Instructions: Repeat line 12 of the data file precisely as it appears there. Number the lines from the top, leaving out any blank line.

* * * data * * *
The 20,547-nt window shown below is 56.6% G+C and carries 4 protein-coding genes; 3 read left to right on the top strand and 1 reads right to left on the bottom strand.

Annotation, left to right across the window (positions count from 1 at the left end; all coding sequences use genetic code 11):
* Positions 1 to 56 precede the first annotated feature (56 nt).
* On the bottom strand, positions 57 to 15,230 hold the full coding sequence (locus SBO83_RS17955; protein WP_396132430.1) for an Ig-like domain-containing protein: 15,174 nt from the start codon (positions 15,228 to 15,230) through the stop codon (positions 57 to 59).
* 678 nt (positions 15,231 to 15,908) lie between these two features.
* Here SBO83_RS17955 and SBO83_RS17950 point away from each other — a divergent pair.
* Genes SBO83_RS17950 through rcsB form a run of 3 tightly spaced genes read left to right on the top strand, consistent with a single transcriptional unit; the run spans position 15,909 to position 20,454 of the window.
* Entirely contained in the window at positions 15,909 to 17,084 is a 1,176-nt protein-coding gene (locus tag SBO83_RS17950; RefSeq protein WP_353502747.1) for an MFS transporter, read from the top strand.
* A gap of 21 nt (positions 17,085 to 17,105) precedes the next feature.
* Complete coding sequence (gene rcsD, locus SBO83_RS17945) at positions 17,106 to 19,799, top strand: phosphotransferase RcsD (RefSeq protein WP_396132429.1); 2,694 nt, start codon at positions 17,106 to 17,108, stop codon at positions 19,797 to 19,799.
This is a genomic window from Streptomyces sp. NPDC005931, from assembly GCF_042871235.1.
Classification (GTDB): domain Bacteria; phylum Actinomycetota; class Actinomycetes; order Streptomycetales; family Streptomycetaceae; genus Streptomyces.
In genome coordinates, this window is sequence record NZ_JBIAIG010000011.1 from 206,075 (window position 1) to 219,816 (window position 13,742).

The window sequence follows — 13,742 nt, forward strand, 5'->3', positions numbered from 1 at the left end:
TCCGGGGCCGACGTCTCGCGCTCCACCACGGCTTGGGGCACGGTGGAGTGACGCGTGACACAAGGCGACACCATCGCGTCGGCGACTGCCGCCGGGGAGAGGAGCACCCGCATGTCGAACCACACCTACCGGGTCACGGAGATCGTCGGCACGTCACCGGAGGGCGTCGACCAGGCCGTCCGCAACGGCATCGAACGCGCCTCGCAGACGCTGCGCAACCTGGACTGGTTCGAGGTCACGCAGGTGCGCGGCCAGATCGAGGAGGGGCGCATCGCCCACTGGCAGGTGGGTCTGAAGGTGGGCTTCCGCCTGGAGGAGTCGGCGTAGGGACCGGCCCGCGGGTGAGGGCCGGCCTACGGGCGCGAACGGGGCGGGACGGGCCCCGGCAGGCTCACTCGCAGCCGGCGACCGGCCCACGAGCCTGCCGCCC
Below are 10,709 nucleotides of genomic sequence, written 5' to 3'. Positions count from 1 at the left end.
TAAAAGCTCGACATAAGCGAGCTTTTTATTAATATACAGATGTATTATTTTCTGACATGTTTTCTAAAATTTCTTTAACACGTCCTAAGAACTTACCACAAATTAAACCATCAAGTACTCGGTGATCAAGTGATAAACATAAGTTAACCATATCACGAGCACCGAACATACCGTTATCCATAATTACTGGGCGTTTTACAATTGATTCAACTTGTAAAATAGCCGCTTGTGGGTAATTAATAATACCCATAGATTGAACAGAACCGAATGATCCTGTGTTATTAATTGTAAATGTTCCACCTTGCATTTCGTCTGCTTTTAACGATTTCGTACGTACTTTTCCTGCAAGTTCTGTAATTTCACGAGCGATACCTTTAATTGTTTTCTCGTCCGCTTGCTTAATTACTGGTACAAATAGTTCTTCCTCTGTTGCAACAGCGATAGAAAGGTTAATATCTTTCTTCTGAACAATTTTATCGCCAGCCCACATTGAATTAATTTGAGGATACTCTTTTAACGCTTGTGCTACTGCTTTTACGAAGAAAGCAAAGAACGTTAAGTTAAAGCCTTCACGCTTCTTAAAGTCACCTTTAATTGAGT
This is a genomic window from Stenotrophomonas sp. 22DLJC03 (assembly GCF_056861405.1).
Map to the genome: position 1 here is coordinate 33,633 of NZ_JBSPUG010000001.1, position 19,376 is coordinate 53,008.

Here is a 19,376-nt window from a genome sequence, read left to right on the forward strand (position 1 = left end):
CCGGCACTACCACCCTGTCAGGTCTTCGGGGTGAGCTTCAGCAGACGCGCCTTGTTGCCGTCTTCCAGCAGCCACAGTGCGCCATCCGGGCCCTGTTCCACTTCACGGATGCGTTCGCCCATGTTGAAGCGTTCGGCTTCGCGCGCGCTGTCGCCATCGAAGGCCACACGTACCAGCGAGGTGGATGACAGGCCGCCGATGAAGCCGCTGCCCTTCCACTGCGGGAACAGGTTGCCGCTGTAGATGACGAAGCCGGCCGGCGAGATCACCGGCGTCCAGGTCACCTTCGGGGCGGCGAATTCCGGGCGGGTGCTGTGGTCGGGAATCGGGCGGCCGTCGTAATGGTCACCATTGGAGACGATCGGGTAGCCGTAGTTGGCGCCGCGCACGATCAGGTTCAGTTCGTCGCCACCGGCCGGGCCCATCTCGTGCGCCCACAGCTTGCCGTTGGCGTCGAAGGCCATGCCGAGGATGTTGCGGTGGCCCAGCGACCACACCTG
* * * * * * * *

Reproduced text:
Classification (GTDB): domain Bacteria; phylum Actinomycetota; class Actinomycetes; order Streptomycetales; family Streptomycetaceae; genus Streptomyces.